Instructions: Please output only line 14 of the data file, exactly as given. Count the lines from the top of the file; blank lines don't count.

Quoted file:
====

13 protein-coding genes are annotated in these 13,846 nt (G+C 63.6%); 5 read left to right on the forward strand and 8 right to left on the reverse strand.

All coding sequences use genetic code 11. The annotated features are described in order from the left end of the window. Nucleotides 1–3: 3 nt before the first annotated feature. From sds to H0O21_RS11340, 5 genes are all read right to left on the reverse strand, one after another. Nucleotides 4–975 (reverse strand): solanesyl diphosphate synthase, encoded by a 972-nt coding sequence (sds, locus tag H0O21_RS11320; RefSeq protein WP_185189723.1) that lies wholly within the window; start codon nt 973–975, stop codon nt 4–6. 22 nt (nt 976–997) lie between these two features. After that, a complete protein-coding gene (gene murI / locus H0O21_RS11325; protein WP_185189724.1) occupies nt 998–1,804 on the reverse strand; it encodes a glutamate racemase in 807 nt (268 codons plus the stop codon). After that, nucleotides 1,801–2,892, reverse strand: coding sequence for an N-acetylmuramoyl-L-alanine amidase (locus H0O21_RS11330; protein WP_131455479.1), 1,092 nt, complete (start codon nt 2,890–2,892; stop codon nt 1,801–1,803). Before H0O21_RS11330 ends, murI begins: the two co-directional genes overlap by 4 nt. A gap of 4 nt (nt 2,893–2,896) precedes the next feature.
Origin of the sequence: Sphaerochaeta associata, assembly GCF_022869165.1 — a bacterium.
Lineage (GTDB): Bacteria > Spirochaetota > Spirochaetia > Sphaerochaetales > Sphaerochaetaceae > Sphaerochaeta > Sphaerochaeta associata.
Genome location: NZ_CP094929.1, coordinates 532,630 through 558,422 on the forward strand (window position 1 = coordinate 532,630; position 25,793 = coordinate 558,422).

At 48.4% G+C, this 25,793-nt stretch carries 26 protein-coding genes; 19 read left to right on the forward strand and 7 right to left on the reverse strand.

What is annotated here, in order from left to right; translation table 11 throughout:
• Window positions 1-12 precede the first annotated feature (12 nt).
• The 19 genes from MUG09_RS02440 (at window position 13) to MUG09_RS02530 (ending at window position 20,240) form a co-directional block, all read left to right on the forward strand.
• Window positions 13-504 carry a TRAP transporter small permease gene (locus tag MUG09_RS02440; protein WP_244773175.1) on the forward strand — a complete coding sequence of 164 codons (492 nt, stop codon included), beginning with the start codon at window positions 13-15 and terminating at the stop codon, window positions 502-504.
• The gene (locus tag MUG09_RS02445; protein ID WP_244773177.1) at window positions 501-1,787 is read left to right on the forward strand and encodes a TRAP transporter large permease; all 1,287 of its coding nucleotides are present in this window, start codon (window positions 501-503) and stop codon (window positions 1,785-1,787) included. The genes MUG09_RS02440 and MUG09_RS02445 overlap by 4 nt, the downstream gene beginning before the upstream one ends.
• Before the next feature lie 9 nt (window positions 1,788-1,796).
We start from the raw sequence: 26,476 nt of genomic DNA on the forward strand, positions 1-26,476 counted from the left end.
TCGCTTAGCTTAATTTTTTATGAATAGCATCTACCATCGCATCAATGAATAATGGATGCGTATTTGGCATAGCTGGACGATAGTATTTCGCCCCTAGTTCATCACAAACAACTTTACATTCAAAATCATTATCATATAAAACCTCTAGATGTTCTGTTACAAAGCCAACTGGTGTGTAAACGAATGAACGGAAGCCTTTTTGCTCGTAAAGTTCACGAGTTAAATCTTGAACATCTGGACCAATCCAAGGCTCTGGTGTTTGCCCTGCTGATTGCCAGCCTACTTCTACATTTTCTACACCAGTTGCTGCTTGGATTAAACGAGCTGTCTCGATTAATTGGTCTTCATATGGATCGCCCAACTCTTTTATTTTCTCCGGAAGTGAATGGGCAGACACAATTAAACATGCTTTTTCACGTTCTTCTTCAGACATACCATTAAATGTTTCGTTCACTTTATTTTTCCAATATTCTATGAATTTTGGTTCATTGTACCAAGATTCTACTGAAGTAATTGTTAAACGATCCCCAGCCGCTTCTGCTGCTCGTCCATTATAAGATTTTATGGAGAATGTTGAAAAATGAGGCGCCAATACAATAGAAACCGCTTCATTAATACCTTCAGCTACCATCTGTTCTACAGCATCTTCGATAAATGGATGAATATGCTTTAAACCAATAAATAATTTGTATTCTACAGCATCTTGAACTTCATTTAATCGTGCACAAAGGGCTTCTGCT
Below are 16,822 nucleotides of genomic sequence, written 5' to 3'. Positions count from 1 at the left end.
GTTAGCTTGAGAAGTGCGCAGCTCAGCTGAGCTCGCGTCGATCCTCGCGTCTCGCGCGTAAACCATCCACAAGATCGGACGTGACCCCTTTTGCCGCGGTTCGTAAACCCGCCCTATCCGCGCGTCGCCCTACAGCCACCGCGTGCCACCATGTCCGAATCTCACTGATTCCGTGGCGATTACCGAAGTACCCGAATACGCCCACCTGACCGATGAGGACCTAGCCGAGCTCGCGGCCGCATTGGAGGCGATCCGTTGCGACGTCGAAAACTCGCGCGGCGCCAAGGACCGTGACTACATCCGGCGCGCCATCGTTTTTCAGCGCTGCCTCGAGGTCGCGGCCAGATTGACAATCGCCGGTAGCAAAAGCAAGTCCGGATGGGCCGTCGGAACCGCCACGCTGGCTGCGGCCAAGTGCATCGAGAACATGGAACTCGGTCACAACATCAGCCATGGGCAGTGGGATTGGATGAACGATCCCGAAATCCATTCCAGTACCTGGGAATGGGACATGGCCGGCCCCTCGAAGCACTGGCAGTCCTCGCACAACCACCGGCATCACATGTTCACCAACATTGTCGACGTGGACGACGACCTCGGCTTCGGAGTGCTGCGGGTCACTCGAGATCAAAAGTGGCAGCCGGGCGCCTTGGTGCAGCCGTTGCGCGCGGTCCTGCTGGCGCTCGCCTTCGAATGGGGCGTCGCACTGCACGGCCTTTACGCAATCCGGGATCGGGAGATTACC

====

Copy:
TCGCTTAGCTTAATTTTTTATGAATAGCATCTACCATCGCATCAATGAATAATGGATGCGTATTTGGCATAGCTGGACGATAGTATTTCGCCCCTAGTTCATCACAAACAACTTTACATTCAAAATCATTATCATATAAAACCTCTAGATGTTCTGTTACAAAGCCAACTGGTGTGTAAACGAATGAACGGAAGCCTTTTTGCTCGTAAAGTTCACGAGTTAAATCTTGAACATCTGGACCAATCCAAGGCTCTGGTGTTTGCCCTGCTGATTGCCAGCCTACTTCTACATTTTCTACACCAGTTGCTGCTTGGATTAAACGAGCTGTCTCGATTAATTGGTCTTCATATGGATCGCCCAACTCTTTTATTTTCTCCGGAAGTGAATGGGCAGACACAATTAAACATGCTTTTTCACGTTCTTCTTCAGACATACCATTAAATGTTTCGTTCACTTTATTTTTCCAATATTCTATGAATTTTGGTTCATTGTACCAAGATTCTACTGAAGTAATTGTTAAACGATCCCCAGCCGCTTCTGCTGCTCGTCCATTATAAGATTTTATGGAGAATGTTGAAAAATGAGGCGCCAATACAATAGAAACCGCTTCATTAATACCTTCAGCTACCATCTGTTCTACAGCATCTTCGATAAATGGATGAATATGCTTTAAACCAATAAATAATTTGTATTCTACAGCATCTTGAACTTCATTTAATCGTGCACAAAGGGCTTCTGCT